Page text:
1. ohmyrichard

    ohmyrichard Active Member

    Sep 25, 2008
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    a large amount of + the plural form of a countable noun?

    Discussion in 'Word Mechanics' started by ohmyrichard, Mar 16, 2009.

    Hi, everyone.
    Today when I was reading an article on anti-plagiarism software, I came across the structure of "a ... amount of the plural form of a countable noun". The whole paragraph in which the structure appears goes as follows:

    "There's an increasing amount of freshmen who don't know how to write a research paper," Sheldon says. "There seems to be a lot of confusion. They're not out to violate, but I do think that there's something going on."

    I remember The CoBuild Usage Dictionary tells us not to use "an amount of" with things or people. Last weekend, when I was on a panel of judges for the graduating students' oral defense of their theses, I asked a student to change "a large amount of scholars (in the United States believe that the novel The Sun Also Rises reflects the richness of the content and artistic style of the originality of Hemingway's writing.)" to "a large number of scholars ..." Did I make a big mistake here? Quite probably the student copied the whole sentence from an article written by a native writer and he would laugh at my stupidity in urging him to change what is real English to what sounds unnatural.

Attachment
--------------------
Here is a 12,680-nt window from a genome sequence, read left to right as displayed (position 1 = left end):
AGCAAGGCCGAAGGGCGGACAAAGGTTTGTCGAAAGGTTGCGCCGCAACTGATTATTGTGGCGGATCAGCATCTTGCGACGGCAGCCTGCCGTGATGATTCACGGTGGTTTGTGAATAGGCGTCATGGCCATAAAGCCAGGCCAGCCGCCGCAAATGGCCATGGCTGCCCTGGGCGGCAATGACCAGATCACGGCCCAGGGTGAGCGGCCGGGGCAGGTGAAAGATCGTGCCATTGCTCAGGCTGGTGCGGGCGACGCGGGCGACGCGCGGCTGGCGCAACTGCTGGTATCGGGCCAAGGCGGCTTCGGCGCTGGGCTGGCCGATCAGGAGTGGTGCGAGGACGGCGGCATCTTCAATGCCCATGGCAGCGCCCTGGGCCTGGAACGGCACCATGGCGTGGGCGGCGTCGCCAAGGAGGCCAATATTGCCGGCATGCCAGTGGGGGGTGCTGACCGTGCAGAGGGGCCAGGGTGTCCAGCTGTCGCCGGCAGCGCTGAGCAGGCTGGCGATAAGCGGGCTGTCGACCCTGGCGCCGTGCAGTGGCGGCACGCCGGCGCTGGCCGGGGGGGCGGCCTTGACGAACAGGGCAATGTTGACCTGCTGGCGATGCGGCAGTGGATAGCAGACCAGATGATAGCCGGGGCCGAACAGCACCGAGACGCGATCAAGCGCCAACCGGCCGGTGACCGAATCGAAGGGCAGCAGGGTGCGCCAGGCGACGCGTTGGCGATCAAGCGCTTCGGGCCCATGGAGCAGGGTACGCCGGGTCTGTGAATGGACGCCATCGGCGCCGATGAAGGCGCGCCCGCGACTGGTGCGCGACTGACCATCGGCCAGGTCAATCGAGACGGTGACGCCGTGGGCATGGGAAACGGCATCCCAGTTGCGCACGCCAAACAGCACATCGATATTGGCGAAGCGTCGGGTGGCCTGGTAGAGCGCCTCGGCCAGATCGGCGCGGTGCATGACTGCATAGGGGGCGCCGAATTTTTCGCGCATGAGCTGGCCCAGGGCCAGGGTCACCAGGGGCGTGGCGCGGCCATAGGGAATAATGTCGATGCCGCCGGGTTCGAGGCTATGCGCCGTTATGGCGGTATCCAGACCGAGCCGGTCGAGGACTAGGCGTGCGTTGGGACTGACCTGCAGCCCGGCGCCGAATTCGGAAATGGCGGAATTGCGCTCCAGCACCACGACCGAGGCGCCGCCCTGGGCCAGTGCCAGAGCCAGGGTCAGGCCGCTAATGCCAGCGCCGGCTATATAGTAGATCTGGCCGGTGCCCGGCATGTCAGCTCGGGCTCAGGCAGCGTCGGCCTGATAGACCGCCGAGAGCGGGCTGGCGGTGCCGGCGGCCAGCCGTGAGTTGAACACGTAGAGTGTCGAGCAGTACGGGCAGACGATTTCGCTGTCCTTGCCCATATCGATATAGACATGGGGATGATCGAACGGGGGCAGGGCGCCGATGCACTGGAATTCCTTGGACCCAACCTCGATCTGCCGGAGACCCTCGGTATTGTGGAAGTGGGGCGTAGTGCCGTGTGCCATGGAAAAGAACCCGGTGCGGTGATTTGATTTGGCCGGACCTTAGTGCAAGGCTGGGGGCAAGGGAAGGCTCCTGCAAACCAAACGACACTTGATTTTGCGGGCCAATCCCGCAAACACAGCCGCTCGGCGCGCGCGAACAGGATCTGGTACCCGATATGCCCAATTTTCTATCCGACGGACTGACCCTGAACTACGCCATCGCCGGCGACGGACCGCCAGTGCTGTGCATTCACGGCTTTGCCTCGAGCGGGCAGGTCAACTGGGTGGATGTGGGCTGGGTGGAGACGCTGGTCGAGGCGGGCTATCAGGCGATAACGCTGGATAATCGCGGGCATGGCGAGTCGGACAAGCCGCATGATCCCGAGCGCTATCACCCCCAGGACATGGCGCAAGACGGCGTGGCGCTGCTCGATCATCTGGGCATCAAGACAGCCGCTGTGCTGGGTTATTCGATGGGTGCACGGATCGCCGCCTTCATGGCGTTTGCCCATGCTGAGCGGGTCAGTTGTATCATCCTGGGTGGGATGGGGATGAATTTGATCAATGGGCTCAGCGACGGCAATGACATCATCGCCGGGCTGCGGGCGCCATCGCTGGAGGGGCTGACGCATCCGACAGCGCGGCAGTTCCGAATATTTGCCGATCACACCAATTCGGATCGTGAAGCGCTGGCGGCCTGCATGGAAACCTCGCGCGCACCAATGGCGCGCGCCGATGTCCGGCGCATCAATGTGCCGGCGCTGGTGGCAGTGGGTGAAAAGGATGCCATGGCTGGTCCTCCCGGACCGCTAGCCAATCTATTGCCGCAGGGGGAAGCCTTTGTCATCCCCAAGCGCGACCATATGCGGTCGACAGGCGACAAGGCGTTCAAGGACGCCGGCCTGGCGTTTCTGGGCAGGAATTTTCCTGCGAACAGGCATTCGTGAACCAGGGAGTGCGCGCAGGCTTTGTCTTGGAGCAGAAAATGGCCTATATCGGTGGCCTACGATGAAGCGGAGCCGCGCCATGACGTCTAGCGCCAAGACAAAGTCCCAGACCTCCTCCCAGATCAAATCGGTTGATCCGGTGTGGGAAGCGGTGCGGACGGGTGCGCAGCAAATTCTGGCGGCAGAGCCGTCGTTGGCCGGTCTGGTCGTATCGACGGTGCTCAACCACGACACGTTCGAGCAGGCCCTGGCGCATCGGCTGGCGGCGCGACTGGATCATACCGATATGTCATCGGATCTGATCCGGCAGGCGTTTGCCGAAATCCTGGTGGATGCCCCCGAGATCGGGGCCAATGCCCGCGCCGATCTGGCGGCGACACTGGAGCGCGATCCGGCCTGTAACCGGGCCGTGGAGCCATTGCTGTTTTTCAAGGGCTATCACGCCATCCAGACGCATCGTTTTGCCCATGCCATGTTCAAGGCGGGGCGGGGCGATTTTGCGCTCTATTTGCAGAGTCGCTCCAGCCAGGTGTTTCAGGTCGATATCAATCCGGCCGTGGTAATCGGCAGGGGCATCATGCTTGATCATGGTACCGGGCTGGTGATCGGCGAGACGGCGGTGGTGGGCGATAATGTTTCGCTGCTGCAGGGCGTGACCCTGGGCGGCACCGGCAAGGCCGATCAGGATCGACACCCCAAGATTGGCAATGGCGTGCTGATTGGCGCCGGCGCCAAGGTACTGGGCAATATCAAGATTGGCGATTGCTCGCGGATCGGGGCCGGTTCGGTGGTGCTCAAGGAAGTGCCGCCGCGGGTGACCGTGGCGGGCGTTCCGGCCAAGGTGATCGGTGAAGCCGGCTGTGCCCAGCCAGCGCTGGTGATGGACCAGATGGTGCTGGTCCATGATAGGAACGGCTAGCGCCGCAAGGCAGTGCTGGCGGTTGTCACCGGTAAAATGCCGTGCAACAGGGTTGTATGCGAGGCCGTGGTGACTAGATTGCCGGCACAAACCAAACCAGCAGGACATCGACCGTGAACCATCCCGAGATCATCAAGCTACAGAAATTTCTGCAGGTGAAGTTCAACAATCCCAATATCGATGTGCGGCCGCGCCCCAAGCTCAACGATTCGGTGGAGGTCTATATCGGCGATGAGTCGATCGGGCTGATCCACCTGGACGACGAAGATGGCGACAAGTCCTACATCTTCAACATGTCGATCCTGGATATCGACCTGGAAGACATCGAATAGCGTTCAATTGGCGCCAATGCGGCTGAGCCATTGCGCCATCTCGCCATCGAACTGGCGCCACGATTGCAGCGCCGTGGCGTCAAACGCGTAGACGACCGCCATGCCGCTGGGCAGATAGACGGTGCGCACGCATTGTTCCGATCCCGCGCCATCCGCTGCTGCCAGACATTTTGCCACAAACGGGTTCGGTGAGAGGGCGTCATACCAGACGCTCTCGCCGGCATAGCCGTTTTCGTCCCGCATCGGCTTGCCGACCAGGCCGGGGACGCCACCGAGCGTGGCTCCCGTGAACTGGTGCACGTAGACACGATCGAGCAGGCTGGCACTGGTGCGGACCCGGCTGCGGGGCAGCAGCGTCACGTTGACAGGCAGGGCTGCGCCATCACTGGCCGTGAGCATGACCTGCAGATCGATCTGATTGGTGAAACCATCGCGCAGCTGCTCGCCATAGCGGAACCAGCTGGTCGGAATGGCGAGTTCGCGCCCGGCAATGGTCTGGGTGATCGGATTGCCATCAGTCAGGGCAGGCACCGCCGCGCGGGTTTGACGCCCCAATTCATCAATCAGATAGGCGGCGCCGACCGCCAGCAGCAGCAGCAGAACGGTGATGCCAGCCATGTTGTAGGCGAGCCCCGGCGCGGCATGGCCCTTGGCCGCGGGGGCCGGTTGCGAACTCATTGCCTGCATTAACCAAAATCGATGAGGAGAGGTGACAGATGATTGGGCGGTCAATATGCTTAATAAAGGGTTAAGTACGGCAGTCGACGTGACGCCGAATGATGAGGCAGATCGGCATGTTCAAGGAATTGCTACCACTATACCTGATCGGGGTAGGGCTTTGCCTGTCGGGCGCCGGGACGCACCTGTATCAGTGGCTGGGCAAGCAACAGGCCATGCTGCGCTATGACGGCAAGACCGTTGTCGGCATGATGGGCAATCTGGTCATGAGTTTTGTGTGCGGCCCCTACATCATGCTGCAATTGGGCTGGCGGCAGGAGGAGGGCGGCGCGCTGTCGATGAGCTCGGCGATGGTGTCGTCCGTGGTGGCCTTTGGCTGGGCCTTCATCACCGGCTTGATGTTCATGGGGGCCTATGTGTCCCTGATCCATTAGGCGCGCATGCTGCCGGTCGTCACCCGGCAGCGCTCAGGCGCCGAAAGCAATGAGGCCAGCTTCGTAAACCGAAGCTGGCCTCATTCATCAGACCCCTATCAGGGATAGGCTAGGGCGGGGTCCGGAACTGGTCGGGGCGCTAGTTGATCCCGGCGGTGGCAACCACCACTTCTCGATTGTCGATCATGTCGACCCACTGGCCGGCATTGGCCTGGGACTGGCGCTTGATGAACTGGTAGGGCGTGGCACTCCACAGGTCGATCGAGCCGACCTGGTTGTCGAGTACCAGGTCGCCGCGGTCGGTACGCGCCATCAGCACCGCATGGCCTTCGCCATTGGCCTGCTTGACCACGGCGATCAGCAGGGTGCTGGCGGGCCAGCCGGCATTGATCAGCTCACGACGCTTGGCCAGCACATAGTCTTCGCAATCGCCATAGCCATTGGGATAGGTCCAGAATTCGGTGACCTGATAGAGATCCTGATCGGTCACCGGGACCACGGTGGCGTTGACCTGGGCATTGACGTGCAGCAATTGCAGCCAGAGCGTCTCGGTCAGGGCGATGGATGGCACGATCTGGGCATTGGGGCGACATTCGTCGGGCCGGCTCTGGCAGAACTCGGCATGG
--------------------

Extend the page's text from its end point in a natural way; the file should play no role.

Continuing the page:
I beg you to do me a favour and tell me why this structure goes against authoritative dictionaries. Is this an issue of style? Is it a colloquialism, which is not used in formal writing or speech?
    Please help me out.
  2. mammamaia

    mammamaia nit-picker-in-chief Contributor

    Nov 21, 2006
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    Coquille, Oregon
    i'd correct that 'amount' to 'number' if i was editing the piece...
  3. Cogito

    Cogito Former Mod, Retired Supporter Contributor

    May 19, 2007
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    Massachusetts, USA
    If you quantify with a count, you would refer to a large number of xxxx/
    If you quantify by a continuous measure, meaning rhat a fractional value has meaning, then you would refer to a large amount of xxxx.

    Te same thing could be measured in either way. For instance, a beach contains a huge number of sand grains, The amount of sand is many tons.

    Split a grain of sand, and you don't have half a grain, you have two grains (split a person and you have no persons). Countable. Split a ton tree ways and you have a third of a ton. Continuous measurement.

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